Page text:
many of these institutions became unrecognizable from their former selves in the space of a few short years.

At one time, the investment bank viewed his interrelated obligations as to the client, the institution, and the markets. The client might have been with the firm for generations. The institution's reputation was viewed as its most important asset. Internal standards went well beyond any regulatory requirements to protect investors. And investment bankers advanced based largely on their success in simultaneously serving the client, preserving the franchise, and protecting the public.

In place of this idea a culture of contingency emerged, a sense not only that each day might be your last, but that your value was linked exclusively to how much revenue was generated for the firm on that day -- regardless of its source. . . .

The bankers who pressed . . . questionable telecom credits at Morgan in their quest for market share, fees, and internal status coined an acronym that could well be a rallying cry for what the entire investment banking industry had become more broadly. "IBG YBG" stood for "I'll Be Gone, You'll Be Gone." When a particularly troubling fact came up in due diligence on one of these companies, a whispered "IBG YBG" among the banking team members would ensure that a way would be found to do the business, even if investors, or Morgan Stanley itself, would pay the price down the road. Don't sweat it, was the implication, we'll all be long gone by then. (pp. xvi-xvii)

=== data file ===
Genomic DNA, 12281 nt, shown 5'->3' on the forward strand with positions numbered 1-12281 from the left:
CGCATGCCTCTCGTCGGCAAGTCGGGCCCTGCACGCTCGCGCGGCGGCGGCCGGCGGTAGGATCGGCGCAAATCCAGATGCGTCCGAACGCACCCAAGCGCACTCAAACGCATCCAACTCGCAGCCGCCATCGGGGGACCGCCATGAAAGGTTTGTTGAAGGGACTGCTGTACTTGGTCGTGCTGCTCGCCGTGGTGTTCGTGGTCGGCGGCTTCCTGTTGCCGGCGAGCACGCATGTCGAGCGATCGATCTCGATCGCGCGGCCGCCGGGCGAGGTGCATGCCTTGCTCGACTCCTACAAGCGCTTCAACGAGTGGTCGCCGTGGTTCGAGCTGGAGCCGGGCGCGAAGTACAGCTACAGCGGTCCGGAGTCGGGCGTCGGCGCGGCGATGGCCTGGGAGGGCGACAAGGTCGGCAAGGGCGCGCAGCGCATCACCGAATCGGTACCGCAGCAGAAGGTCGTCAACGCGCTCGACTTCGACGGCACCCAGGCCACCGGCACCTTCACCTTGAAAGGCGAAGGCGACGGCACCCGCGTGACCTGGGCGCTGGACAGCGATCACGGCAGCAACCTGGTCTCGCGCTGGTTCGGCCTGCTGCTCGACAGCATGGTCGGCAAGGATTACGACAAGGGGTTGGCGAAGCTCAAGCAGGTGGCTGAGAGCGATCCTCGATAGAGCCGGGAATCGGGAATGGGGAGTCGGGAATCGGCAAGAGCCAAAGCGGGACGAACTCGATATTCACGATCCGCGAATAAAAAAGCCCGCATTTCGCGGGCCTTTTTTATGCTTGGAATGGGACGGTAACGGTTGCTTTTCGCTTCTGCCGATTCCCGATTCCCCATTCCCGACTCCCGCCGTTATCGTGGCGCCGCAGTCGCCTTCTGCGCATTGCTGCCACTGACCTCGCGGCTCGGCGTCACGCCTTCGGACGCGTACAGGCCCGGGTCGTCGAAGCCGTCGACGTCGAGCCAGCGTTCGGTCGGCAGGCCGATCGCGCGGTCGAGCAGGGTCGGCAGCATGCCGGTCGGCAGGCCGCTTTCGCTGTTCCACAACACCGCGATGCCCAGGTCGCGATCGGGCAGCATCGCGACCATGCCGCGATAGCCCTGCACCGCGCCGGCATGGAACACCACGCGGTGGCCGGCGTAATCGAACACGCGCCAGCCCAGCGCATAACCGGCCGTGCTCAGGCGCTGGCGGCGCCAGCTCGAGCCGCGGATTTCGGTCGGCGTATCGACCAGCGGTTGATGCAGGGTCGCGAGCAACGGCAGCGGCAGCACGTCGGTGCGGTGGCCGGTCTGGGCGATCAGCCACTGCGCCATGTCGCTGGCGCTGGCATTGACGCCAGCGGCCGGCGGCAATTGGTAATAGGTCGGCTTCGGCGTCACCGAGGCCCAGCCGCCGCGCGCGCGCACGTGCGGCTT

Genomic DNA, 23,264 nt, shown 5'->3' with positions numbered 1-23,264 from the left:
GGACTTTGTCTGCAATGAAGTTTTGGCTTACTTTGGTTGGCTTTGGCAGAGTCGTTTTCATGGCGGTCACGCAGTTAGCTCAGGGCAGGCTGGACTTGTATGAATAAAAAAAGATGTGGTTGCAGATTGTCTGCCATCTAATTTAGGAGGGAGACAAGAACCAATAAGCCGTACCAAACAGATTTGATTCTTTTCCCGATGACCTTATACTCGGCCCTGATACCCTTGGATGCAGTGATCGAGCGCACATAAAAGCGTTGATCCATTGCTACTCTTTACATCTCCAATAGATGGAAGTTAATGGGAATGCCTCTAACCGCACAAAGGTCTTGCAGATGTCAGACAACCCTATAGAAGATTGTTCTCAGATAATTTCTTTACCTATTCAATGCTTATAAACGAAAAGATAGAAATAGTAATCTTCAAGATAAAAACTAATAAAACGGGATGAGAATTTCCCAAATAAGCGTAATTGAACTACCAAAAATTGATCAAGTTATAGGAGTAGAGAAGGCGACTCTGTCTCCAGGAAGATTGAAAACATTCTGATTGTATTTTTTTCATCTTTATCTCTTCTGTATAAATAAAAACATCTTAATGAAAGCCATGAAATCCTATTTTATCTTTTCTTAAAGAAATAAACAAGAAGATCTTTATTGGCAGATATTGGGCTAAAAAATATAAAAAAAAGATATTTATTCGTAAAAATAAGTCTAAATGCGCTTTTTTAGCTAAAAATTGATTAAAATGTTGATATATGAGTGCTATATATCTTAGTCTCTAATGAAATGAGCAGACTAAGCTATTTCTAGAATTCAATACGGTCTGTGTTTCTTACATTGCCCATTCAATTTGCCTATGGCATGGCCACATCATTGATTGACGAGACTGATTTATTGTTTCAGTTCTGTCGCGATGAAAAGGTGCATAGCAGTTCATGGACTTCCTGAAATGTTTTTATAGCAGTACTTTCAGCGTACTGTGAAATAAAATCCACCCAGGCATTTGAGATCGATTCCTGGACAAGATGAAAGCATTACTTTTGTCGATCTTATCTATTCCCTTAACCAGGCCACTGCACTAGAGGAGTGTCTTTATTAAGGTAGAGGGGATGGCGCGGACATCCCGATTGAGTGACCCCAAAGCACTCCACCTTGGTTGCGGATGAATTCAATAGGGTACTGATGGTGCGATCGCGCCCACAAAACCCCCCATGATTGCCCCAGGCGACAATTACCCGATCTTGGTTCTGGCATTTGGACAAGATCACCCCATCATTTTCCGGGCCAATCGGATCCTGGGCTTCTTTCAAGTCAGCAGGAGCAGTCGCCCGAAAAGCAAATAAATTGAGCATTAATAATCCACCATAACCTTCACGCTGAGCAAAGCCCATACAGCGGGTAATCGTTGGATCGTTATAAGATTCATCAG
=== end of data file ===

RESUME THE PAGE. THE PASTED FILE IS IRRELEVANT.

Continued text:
Some of the reasons for this shift were external -- in particular, the repeal of the Glass-Steagel Act in the mid-1990s left Goldman and the others with new, formidable competitors. But Knee suggests that the bigger problem was that the banks' culture shifted, that the banks suffered as bankers placed made themselves stars at the institutions' expense. With the riches to be made in the late 90's, i-bankers were no longer willing to subordinate personal short-term gain to their employer's long-term interests. These temptations surely were always been there, but the cultural and institutional antibodies to them were no longer up to the task.

Unlike the mercenaries who grew the most famous and rich, Knee was drawn to investment banking less for the money than by the prospect of advising senior executives, a doubtless rewarding role which is not nearly as lucrative for banks as the selling of the banks' various other products and services. As his account of these conflicts of interest continues, it becomes increasingly clear that Knee would have to leave Morgan Stanley, and the reader sheds no tears for him when he finally cuts the cord. Knee apparently has landed at a boutique investment bank, where perhaps he can give the sort of advice that Goldman Sachs and Morgan Stanley built their reputations on.

In this excerpt, Knee explains how Goldman kept all of its bankers thinking that they were outperforming their peers.